Government Vice-President and Foreign Minister Evangelos Venizelos, leader of the junior party in Greece’s coalition government, on Monday stressed the need for dialogue by all parties to reach a “national consensus” after a meeting with Prime Minister Antonis Samaras to discuss the government’s agenda.
“We need a national negotiation, a national consensus and a national duty to the truth that we must all respect,” PASOK’s leader told reporters as he left the meeting, while accusing main opposition SYRIZA of “having chosen a very easy role, reminiscent of the worst versions of the post-junta era.”
“When the government is telling all the difficult truths and struggling, facing our foreign partners, and the opposition is telling easy lies directed at the domestic front and not where the negotiation is taking place, we have an unequal and false image and, in this way, we could be strategically disorientated as a nation,” he warned.
He said the meeting with Samaras had focused mainly on coordinating the government’s work and the national effort for a final and safe exit from the crisis.
“There is fatigue, of course, among the people, after five years of continuous efforts and sacrifices; now everyone is impatient for immediate, tangible results, for a change in climate,” he admitted.
Venizelos was scathing about the approach adopted by opposition parties, saying this was “beneath the occasion and undervalued the sacrifices and concerns of the people.” He noted that this left the government to shoulder the entire weight of the tough negotiations alone when “the right, moral and just thing to do would be to promote national unity and act together as a nation to complete this effort.”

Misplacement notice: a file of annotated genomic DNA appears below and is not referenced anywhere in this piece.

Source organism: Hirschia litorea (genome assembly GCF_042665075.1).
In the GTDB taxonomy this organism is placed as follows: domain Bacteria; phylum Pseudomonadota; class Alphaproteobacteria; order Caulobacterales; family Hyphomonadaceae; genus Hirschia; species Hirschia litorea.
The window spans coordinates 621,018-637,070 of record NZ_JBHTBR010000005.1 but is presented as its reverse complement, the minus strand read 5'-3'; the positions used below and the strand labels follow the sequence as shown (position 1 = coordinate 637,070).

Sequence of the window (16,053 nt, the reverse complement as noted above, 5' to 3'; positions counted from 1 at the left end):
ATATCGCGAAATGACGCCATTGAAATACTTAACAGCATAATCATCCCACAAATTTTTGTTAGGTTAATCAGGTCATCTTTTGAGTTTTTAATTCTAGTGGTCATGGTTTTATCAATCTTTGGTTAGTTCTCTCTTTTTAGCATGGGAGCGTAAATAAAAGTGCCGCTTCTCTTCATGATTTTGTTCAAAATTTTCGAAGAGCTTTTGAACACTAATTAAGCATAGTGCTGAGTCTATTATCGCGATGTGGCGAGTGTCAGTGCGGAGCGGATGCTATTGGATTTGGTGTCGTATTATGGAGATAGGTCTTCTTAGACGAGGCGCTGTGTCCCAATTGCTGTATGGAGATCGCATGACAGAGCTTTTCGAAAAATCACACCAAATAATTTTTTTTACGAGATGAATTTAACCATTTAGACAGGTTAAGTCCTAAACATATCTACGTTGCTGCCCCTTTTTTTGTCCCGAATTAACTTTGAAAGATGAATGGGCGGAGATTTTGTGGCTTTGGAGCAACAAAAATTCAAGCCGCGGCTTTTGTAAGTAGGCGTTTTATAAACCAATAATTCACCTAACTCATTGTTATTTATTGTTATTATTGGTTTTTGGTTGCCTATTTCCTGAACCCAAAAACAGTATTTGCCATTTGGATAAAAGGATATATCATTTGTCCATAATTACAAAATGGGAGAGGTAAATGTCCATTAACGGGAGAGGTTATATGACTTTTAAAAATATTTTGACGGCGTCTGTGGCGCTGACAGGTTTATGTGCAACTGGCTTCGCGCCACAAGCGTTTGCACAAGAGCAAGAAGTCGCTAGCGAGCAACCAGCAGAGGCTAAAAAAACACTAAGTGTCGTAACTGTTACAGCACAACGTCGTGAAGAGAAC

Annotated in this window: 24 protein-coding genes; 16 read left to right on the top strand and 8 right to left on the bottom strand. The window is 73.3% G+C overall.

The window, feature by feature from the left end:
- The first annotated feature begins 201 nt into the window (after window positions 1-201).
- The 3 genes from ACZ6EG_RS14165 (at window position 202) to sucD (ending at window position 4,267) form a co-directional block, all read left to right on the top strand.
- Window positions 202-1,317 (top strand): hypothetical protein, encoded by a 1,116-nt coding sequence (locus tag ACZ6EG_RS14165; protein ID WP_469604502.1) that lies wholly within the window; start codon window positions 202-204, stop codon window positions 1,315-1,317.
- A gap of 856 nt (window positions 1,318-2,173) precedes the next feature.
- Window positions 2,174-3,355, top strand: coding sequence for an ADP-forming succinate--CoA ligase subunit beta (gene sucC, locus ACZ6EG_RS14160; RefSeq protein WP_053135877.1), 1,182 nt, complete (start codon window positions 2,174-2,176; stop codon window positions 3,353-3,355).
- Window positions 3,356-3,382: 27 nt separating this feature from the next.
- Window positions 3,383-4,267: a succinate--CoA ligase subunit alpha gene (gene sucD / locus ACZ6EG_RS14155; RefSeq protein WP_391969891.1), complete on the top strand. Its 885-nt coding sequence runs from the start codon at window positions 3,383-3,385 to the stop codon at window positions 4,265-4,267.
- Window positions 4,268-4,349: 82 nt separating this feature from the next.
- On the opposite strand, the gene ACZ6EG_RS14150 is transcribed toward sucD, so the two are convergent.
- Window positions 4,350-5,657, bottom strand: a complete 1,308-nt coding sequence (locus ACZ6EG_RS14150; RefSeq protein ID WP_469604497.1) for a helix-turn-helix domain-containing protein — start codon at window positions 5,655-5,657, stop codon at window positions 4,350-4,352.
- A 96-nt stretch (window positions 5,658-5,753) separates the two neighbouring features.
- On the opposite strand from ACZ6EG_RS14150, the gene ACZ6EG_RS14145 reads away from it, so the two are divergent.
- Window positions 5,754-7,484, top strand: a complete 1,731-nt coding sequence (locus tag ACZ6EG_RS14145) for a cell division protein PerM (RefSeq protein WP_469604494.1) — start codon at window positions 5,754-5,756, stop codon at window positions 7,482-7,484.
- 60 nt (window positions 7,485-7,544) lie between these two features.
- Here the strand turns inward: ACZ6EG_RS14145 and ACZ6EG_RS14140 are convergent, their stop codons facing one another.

Asked whether there was also fatigue on the part of the coalition government’s MPs, Venizelos noted that the Parliamentary groups of both parties “have an obligation to communicate with the people, to listen to the citizens’ concerns and convey these to the government and Parliament, which is what they are doing.”
It was very easy to adopt demands that “are reasonable, at the end of the day,” he added, but the issue was “what is feasible to do at a conjunction that is very difficult, what can be safely done and what might lead to a demolition of the edifice that we have raised with such effort.”
Replying to a question on the demands of Greece’s creditors regarding pensions and labour relations, the government vice-president pointed out that Greece needs a modern, competitive state serving citizens and economic growth, one with a new productive model providing jobs and opportunities. These are structural changes “that everyone wants,” he added, and on which Greece can build a national reconstruction plan.
He also appeared confident that the government will be able to convince its creditors due to its massive and evident achievements on the fiscal front and in huge structural changes.
Regarding election law, he confirmed that this was among the measures included in the agreements signed by Greece.
During their meeting, Samaras and Venizelos were briefed by Finance Minister Gikas Hardouvelis on the results of the ECOFIN meeting in Milan, while Venizelos also held talks on foreign policy issues ahead of the UN General Assembly and his visit to Madrid on Tuesday for a meeting on Libya.